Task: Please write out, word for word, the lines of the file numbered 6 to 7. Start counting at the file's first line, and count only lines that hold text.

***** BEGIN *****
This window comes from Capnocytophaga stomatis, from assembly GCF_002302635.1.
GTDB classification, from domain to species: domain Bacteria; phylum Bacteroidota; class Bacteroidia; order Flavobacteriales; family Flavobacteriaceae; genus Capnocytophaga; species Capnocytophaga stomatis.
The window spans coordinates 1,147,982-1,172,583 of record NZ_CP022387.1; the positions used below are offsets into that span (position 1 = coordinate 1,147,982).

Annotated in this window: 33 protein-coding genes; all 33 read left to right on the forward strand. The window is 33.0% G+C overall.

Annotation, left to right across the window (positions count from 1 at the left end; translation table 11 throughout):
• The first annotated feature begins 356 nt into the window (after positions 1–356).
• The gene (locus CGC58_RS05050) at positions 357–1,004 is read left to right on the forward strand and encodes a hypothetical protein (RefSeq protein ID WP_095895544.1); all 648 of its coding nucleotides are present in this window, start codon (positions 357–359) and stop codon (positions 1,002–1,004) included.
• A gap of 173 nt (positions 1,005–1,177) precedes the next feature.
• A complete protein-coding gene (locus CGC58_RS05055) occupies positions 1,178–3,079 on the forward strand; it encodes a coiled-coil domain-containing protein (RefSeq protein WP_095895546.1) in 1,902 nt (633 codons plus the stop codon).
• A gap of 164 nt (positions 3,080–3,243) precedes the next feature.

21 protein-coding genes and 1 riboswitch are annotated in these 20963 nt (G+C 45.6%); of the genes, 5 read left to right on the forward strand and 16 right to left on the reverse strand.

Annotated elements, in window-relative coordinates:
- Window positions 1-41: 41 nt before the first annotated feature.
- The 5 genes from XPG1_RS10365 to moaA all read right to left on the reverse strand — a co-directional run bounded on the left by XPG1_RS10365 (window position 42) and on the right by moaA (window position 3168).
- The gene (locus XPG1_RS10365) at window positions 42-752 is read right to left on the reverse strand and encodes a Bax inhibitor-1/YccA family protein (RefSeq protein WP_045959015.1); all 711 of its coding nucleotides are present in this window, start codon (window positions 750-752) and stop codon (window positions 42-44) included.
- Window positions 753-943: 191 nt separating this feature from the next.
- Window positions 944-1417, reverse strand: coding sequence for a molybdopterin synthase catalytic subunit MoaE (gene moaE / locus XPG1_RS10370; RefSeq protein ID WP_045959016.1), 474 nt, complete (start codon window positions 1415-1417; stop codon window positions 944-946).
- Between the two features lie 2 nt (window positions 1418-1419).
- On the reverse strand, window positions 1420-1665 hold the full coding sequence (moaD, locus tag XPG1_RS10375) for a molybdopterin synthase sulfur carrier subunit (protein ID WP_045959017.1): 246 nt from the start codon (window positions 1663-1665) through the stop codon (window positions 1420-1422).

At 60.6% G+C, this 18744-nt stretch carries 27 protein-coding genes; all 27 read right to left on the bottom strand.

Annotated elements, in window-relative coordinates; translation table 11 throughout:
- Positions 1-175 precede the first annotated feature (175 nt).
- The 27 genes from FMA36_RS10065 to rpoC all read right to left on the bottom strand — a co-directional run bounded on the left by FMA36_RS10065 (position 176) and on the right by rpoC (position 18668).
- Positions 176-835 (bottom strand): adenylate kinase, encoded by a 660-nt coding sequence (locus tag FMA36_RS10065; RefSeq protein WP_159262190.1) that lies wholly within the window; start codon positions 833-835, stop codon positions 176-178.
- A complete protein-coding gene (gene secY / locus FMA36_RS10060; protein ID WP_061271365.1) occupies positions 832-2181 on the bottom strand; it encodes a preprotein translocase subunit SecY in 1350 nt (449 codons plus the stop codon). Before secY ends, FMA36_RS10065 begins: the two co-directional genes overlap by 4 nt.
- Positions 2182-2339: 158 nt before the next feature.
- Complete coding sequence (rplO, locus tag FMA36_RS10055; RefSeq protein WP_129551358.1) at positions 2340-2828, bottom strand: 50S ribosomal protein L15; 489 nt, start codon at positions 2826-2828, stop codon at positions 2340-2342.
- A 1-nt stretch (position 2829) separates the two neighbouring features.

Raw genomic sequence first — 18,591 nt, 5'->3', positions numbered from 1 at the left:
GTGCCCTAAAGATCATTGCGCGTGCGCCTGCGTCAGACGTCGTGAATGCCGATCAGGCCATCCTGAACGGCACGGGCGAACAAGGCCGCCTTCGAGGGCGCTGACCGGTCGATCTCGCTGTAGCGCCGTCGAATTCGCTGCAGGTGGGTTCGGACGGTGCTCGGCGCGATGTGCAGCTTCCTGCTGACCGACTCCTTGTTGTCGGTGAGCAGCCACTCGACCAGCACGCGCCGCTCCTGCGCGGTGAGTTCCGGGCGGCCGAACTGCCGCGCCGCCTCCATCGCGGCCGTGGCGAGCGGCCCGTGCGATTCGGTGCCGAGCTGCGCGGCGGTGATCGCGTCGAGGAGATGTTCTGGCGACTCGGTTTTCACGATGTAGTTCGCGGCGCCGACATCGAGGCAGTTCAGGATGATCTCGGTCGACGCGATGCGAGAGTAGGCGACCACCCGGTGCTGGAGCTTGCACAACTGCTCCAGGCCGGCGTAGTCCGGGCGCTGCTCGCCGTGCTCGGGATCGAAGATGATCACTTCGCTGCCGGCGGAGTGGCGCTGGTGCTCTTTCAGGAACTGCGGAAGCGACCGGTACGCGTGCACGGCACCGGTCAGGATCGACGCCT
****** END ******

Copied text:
• The first annotated feature begins 356 nt into the window (after positions 1–356).
• The gene (locus CGC58_RS05050) at positions 357–1,004 is read left to right on the forward strand and encodes a hypothetical protein (RefSeq protein ID WP_095895544.1); all 648 of its coding nucleotides are present in this window, start codon (positions 357–359) and stop codon (positions 1,002–1,004) included.